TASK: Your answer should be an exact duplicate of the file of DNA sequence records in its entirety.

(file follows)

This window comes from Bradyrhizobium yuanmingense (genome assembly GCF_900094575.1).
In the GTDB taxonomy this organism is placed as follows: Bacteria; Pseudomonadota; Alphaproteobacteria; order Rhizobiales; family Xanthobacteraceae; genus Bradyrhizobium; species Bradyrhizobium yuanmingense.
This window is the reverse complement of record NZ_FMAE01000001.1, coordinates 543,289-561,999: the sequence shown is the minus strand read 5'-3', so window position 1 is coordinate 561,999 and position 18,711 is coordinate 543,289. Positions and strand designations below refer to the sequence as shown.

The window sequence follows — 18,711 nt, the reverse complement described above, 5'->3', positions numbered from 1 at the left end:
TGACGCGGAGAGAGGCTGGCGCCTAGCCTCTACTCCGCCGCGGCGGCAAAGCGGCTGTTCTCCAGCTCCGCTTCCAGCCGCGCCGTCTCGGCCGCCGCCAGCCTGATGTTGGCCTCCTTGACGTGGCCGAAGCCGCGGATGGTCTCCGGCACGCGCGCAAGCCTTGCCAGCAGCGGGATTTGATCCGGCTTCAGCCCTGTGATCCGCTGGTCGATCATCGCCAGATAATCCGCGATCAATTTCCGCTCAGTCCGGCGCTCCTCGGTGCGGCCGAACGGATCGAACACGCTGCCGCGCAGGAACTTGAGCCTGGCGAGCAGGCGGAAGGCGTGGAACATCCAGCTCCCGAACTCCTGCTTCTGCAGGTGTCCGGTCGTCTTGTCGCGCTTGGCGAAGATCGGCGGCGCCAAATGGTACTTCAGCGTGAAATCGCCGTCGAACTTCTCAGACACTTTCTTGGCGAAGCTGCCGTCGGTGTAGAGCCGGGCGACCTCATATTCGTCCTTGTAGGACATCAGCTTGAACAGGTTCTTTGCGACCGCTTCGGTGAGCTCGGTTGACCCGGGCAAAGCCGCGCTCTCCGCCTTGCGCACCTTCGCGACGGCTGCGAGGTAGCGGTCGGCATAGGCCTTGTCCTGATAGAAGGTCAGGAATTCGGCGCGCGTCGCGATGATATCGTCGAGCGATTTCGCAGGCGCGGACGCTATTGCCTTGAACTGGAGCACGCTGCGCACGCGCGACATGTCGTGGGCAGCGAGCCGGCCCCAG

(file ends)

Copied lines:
This window comes from Bradyrhizobium yuanmingense (genome assembly GCF_900094575.1).
In the GTDB taxonomy this organism is placed as follows: Bacteria; Pseudomonadota; Alphaproteobacteria; order Rhizobiales; family Xanthobacteraceae; genus Bradyrhizobium; species Bradyrhizobium yuanmingense.
This window is the reverse complement of record NZ_FMAE01000001.1, coordinates 543,289-561,999: the sequence shown is the minus strand read 5'-3', so window position 1 is coordinate 561,999 and position 18,711 is coordinate 543,289. Positions and strand designations below refer to the sequence as shown.

The window sequence follows — 18,711 nt, the reverse complement described above, 5'->3', positions numbered from 1 at the left end:
TGACGCGGAGAGAGGCTGGCGCCTAGCCTCTACTCCGCCGCGGCGGCAAAGCGGCTGTTCTCCAGCTCCGCTTCCAGCCGCGCCGTCTCGGCCGCCGCCAGCCTGATGTTGGCCTCCTTGACGTGGCCGAAGCCGCGGATGGTCTCCGGCACGCGCGCAAGCCTTGCCAGCAGCGGGATTTGATCCGGCTTCAGCCCTGTGATCCGCTGGTCGATCATCGCCAGATAATCCGCGATCAATTTCCGCTCAGTCCGGCGCTCCTCGGTGCGGCCGAACGGATCGAACACGCTGCCGCGCAGGAACTTGAGCCTGGCGAGCAGGCGGAAGGCGTGGAACATCCAGCTCCCGAACTCCTGCTTCTGCAGGTGTCCGGTCGTCTTGTCGCGCTTGGCGAAGATCGGCGGCGCCAAATGGTACTTCAGCGTGAAATCGCCGTCGAACTTCTCAGACACTTTCTTGGCGAAGCTGCCGTCGGTGTAGAGCCGGGCGACCTCATATTCGTCCTTGTAGGACATCAGCTTGAACAGGTTCTTTGCGACCGCTTCGGTGAGCTCGGTTGACCCGGGCAAAGCCGCGCTCTCCGCCTTGCGCACCTTCGCGACGGCTGCGAGGTAGCGGTCGGCATAGGCCTTGTCCTGATAGAAGGTCAGGAATTCGGCGCGCGTCGCGATGATATCGTCGAGCGATTTCGCAGGCGCGGACGCTATTGCCTTGAACTGGAGCACGCTGCGCACGCGCGACATGTCGTGGGCAGCGAGCCGGCCCCAG